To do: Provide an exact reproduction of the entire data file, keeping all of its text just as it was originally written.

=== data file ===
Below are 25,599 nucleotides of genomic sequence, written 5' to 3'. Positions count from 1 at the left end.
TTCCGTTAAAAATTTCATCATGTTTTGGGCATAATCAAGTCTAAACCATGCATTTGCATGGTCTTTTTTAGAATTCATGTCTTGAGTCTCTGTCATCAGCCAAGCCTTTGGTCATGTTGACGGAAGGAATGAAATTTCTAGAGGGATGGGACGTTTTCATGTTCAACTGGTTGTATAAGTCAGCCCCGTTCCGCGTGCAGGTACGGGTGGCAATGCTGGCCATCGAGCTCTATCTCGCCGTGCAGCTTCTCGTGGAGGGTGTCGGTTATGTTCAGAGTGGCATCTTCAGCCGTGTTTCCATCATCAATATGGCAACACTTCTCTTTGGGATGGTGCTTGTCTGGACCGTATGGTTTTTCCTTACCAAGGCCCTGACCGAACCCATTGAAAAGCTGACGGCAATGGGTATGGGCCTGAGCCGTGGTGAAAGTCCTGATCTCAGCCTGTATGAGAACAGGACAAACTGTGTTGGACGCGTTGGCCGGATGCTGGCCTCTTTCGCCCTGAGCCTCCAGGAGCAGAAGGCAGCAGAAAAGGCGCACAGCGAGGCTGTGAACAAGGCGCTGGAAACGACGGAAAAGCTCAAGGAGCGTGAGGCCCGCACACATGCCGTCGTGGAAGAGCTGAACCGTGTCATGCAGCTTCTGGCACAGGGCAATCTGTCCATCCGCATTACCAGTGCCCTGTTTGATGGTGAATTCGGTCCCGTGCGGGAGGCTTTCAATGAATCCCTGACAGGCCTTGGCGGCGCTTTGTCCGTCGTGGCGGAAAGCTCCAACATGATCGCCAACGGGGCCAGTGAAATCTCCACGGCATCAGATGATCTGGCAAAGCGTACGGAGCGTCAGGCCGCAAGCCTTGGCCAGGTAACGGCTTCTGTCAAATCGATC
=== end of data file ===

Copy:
Below are 25,599 nucleotides of genomic sequence, written 5' to 3'. Positions count from 1 at the left end.
TTCCGTTAAAAATTTCATCATGTTTTGGGCATAATCAAGTCTAAACCATGCATTTGCATGGTCTTTTTTAGAATTCATGTCTTGAGTCTCTGTCATCAGCCAAGCCTTTGGTCATGTTGACGGAAGGAATGAAATTTCTAGAGGGATGGGACGTTTTCATGTTCAACTGGTTGTATAAGTCAGCCCCGTTCCGCGTGCAGGTACGGGTGGCAATGCTGGCCATCGAGCTCTATCTCGCCGTGCAGCTTCTCGTGGAGGGTGTCGGTTATGTTCAGAGTGGCATCTTCAGCCGTGTTTCCATCATCAATATGGCAACACTTCTCTTTGGGATGGTGCTTGTCTGGACCGTATGGTTTTTCCTTACCAAGGCCCTGACCGAACCCATTGAAAAGCTGACGGCAATGGGTATGGGCCTGAGCCGTGGTGAAAGTCCTGATCTCAGCCTGTATGAGAACAGGACAAACTGTGTTGGACGCGTTGGCCGGATGCTGGCCTCTTTCGCCCTGAGCCTCCAGGAGCAGAAGGCAGCAGAAAAGGCGCACAGCGAGGCTGTGAACAAGGCGCTGGAAACGACGGAAAAGCTCAAGGAGCGTGAGGCCCGCACACATGCCGTCGTGGAAGAGCTGAACCGTGTCATGCAGCTTCTGGCACAGGGCAATCTGTCCATCCGCATTACCAGTGCCCTGTTTGATGGTGAATTCGGTCCCGTGCGGGAGGCTTTCAATGAATCCCTGACAGGCCTTGGCGGCGCTTTGTCCGTCGTGGCGGAAAGCTCCAACATGATCGCCAACGGGGCCAGTGAAATCTCCACGGCATCAGATGATCTGGCAAAGCGTACGGAGCGTCAGGCCGCAAGCCTTGGCCAGGTAACGGCTTCTGTCAAATCGATC